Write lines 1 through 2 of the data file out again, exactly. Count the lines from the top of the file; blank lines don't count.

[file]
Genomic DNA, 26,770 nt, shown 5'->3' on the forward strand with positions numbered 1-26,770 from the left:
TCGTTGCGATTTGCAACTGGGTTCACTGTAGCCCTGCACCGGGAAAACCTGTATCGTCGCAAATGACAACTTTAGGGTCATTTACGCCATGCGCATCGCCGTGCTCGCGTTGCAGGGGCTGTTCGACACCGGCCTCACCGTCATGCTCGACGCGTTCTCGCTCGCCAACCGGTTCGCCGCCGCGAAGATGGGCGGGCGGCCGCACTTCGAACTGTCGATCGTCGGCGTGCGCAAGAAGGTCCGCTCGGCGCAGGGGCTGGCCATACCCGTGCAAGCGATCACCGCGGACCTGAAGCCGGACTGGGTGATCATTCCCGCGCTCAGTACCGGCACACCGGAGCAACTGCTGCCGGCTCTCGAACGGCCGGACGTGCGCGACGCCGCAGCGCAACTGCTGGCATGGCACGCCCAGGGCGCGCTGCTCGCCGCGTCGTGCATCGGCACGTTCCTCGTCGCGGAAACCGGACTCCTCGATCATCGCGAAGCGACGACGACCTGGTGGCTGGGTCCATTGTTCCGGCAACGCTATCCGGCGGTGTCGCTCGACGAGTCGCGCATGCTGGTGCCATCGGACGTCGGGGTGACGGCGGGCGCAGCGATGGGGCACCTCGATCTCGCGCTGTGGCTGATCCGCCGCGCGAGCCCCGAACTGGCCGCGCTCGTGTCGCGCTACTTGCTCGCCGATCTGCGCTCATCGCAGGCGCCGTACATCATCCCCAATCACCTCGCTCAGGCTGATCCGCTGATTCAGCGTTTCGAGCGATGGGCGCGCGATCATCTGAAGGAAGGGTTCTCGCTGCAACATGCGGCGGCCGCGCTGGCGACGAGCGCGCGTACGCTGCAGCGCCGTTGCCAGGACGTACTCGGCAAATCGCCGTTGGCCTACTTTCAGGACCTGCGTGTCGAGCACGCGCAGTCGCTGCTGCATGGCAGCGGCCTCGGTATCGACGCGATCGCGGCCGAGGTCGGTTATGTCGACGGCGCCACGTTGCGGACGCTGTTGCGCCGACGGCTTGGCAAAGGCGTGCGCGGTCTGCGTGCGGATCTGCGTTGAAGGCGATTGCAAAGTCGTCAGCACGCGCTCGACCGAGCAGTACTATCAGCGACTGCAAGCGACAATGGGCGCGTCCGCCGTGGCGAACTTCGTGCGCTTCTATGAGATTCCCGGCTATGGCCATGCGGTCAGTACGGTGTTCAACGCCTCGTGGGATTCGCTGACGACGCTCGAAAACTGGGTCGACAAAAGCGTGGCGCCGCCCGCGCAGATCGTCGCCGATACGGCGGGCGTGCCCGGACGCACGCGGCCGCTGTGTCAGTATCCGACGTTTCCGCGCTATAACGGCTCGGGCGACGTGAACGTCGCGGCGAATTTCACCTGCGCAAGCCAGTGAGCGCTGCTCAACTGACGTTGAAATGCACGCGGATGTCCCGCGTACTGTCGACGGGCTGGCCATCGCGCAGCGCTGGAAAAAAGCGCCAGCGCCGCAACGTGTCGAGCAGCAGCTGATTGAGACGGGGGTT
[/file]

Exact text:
Genomic DNA, 26,770 nt, shown 5'->3' on the forward strand with positions numbered 1-26,770 from the left:
TCGTTGCGATTTGCAACTGGGTTCACTGTAGCCCTGCACCGGGAAAACCTGTATCGTCGCAAATGACAACTTTAGGGTCATTTACGCCATGCGCATCGCCGTGCTCGCGTTGCAGGGGCTGTTCGACACCGGCCTCACCGTCATGCTCGACGCGTTCTCGCTCGCCAACCGGTTCGCCGCCGCGAAGATGGGCGGGCGGCCGCACTTCGAACTGTCGATCGTCGGCGTGCGCAAGAAGGTCCGCTCGGCGCAGGGGCTGGCCATACCCGTGCAAGCGATCACCGCGGACCTGAAGCCGGACTGGGTGATCATTCCCGCGCTCAGTACCGGCACACCGGAGCAACTGCTGCCGGCTCTCGAACGGCCGGACGTGCGCGACGCCGCAGCGCAACTGCTGGCATGGCACGCCCAGGGCGCGCTGCTCGCCGCGTCGTGCATCGGCACGTTCCTCGTCGCGGAAACCGGACTCCTCGATCATCGCGAAGCGACGACGACCTGGTGGCTGGGTCCATTGTTCCGGCAACGCTATCCGGCGGTGTCGCTCGACGAGTCGCGCATGCTGGTGCCATCGGACGTCGGGGTGACGGCGGGCGCAGCGATGGGGCACCTCGATCTCGCGCTGTGGCTGATCCGCCGCGCGAGCCCCGAACTGGCCGCGCTCGTGTCGCGCTACTTGCTCGCCGATCTGCGCTCATCGCAGGCGCCGTACATCATCCCCAATCACCTCGCTCAGGCTGATCCGCTGATTCAGCGTTTCGAGCGATGGGCGCGCGATCATCTGAAGGAAGGGTTCTCGCTGCAACATGCGGCGGCCGCGCTGGCGACGAGCGCGCGTACGCTGCAGCGCCGTTGCCAGGACGTACTCGGCAAATCGCCGTTGGCCTACTTTCAGGACCTGCGTGTCGAGCACGCGCAGTCGCTGCTGCATGGCAGCGGCCTCGGTATCGACGCGATCGCGGCCGAGGTCGGTTATGTCGACGGCGCCACGTTGCGGACGCTGTTGCGCCGACGGCTTGGCAAAGGCGTGCGCGGTCTGCGTGCGGATCTGCGTTGAAGGCGATTGCAAAGTCGTCAGCACGCGCTCGACCGAGCAGTACTATCAGCGACTGCAAGCGACAATGGGCGCGTCCGCCGTGGCGAACTTCGTGCGCTTCTATGAGATTCCCGGCTATGGCCATGCGGTCAGTACGGTGTTCAACGCCTCGTGGGATTCGCTGACGACGCTCGAAAACTGGGTCGACAAAAGCGTGGCGCCGCCCGCGCAGATCGTCGCCGATACGGCGGGCGTGCCCGGACGCACGCGGCCGCTGTGTCAGTATCCGACGTTTCCGCGCTATAACGGCTCGGGCGACGTGAACGTCGCGGCGAATTTCACCTGCGCAAGCCAGTGAGCGCTGCTCAACTGACGTTGAAATGCACGCGGATGTCCCGCGTACTGTCGACGGGCTGGCCATCGCGCAGCGCTGGAAAAAAGCGCCAGCGCCGCAACGTGTCGAGCAGCAGCTGATTGAGACGGGGGTT